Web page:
Kindness Counts: 7 Simple Ways to Improve Everyday Life

4 min read  |  November 06, 2023  | 

We’ve all had those moments: work stress, traffic jams, long lines at the store, and a disgruntled cashier can make fro a bad day. Your kids need dinner and homework help, and you’re worried about your sister’s follow-up mammogram. You’re struggling with an armload of groceries when a bag bursts in the parking lot. Suddenly, a stranger stops to help you pick up the fallen fruit. It’s a small gesture, but at the moment, it feels monumental. You thank the stranger and go on your way, a little bit lighter. 

“Kindness proves to be an uplifting act, whether it be small or grand. Even further, kindness has been shown to produce health benefits for both the person giving kindness and the one receiving the act.

“Since engaging in a kind act can release chemicals in our brains that elevate our mood, it, in turn, reduces stress levels, which can further cascade with lowering blood pressure and balancing other vital functions. That’s not to say that kindness is a cure for health problems, but it certainly can help,” says Eliza Dias, Psy.D., a psychologist with the University of Miami Miller School of Medicine. 

Simple acts of courtesy or good deeds help grease the wheels of society and make our communities kinder, gentler places to live. One study found that sending or receiving a “kindness card” played a significant role in enhancing well-being, reducing loneliness, and instilling a sense of hope and belonging. 

Kindness doesn’t have to be as formal as mailing a care package or a special card. Often, it just takes a few seconds of your time. 

Don’t be discouraged if your random act of kindness isn’t acknowledged. In those instances, remember the quote, “Be kind, for everyone you meet is fighting a hard battle.” 

As Dr. Diaz says, “Kindness can be contagious. People like feeling good and since engaging in a kind act produces that feel-good feeling, it makes people more likely to commit kindness. It takes just one small act to get things started.”

Here are seven simple random acts of kindness ideas: 

Acknowledge your fellow humans. 

Be aware of your surroundings and read the situation. You may find an opportunity to smile, cross the street to say hello, hold the door for someone, or give up your seat in the Metrorail to a person who is elderly, pregnant, or disabled.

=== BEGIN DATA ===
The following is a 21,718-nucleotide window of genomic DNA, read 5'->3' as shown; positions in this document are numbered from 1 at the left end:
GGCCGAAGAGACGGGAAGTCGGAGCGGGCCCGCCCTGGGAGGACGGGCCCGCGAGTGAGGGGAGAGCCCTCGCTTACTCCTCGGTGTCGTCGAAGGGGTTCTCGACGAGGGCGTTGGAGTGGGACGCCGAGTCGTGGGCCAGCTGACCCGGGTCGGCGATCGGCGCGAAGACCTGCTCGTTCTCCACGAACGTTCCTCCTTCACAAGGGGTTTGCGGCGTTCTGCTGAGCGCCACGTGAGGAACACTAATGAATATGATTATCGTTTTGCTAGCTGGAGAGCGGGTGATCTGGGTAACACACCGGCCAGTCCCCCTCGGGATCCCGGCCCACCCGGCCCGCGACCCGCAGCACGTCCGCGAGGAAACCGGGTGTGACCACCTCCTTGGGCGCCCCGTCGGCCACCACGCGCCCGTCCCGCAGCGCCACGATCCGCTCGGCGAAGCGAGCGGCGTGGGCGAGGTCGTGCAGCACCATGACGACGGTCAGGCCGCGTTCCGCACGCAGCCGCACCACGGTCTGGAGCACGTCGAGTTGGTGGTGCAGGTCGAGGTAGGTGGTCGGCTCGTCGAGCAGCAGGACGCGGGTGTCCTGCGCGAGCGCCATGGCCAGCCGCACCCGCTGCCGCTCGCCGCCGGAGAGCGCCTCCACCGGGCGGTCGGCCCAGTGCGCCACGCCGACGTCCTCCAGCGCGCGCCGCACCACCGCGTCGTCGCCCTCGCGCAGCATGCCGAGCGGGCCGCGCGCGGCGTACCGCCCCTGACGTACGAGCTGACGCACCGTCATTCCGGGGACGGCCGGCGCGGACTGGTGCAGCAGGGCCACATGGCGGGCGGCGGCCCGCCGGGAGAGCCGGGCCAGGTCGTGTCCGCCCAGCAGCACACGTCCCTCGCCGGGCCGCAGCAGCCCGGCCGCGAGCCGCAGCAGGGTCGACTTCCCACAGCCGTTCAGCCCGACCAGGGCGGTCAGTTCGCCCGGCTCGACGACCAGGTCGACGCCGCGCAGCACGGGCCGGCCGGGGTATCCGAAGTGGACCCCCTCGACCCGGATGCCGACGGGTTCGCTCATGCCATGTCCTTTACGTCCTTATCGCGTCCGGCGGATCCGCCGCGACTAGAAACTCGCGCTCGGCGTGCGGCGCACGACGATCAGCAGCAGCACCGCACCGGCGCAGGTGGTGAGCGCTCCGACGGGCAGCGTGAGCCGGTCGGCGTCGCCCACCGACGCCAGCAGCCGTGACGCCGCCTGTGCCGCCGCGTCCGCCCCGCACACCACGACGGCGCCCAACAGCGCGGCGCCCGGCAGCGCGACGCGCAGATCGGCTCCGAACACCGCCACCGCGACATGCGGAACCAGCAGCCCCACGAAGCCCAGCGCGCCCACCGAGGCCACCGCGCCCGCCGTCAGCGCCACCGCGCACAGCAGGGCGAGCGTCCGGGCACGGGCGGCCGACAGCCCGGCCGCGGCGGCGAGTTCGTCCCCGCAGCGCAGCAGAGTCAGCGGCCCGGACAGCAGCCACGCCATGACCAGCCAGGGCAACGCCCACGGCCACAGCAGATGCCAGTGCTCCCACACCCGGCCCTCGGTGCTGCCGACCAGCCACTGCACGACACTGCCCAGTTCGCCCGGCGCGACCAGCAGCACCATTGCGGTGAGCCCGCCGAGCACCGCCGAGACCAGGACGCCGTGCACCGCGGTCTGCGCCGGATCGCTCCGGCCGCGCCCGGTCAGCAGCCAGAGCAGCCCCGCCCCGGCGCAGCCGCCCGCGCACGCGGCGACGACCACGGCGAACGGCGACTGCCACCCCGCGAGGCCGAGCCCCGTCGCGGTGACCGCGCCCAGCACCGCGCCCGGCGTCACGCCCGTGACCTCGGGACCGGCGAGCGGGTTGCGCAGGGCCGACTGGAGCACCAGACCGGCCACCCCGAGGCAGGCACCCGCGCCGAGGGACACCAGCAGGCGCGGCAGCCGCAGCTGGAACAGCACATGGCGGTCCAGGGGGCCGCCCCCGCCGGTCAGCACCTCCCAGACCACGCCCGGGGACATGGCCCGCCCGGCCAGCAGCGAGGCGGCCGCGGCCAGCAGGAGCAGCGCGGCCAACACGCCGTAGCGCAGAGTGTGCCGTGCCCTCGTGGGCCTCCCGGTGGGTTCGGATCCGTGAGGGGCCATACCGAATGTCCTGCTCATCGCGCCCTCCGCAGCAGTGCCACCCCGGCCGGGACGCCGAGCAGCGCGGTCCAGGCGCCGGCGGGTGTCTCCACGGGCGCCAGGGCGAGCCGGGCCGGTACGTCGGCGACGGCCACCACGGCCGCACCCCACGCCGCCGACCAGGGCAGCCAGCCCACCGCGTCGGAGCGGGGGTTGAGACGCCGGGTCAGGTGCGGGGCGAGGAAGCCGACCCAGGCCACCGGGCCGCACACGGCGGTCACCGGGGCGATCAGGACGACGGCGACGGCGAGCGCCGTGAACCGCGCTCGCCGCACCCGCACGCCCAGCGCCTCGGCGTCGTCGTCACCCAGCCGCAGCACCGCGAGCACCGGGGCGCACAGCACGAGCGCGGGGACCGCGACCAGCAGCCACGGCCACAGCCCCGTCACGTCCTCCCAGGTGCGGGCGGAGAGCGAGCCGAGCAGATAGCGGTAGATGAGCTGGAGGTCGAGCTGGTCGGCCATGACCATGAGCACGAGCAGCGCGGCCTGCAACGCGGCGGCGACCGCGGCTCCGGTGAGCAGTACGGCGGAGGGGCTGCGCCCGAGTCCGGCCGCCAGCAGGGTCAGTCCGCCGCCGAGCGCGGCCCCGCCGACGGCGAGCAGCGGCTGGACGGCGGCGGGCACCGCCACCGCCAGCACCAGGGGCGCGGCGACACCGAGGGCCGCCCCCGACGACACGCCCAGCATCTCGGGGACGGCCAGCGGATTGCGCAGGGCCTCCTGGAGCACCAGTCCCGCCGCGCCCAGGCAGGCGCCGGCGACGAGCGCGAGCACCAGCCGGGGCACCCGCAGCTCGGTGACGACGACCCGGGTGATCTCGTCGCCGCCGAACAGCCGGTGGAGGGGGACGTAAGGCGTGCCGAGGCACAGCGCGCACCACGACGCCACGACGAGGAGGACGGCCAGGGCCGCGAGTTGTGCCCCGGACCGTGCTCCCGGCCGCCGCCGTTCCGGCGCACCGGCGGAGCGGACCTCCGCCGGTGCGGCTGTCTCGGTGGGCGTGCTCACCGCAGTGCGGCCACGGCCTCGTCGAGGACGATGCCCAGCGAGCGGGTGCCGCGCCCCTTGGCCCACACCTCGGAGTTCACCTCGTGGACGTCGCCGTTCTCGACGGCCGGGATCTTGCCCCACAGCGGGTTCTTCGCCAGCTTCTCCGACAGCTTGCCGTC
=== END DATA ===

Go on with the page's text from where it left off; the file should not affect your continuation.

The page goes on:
Appreciate service providers. 

The pandemic revealed our dependence on service providers – the same people who often go unnoticed or unappreciated. Ask a cashier or the wait staff how their day is going. Leave cold drinks out for maintenance workers on garbage pickup day. Tip appropriately. Compliment a job well done to make people feel better. 

Let someone cut in line. 

That mother with two fussy kids in tow? Let her go ahead of you in line. Sitting in traffic at a red light? Check your rearview mirror; allow that other car to pull out from a parking lot if it’s safe to do so.

Be neighborly. 

Keep an eye on your neighbor’s house when they’re out of town. Invite a new resident over for a cookout. Tolerate the lively, once-a-year family reunion. Pick up after your dog. 

Check in with a friend or family member. 

If you can’t remember the last time you spoke with your dad, call or text him. You might not live close enough to accompany a friend to chemotherapy, but you can text a quick “Thinking of you today” to make her feel less alone. 

Bring healthy treats to the break room. 

Anyone can do donuts or cake. Could you bring fresh fruit or a batch of homemade muffins now and then?

Remember those who tend to be forgotten. 

Visit an elderly neighbor or drop off a meal occasionally. If you feel uncomfortable giving money to unhoused individuals, volunteer at a soup kitchen, donate to a shelter or distribute bags with a water bottle, snacks, socks, toiletries, and a list of local social services. If you can’t adopt a shelter pet, foster a kitten or take a rescue dog for a walk. Word of warning: the gratitude you receive in return may make that foster a forever friend.

Compiled by Nancy Moreland, a UHealth Collective contributor.

Read this article to learn more about the health benefits of kindness.

Tags: Dr. Elisa Diaz, focusing on kindness, holding the door open, spreading kindness

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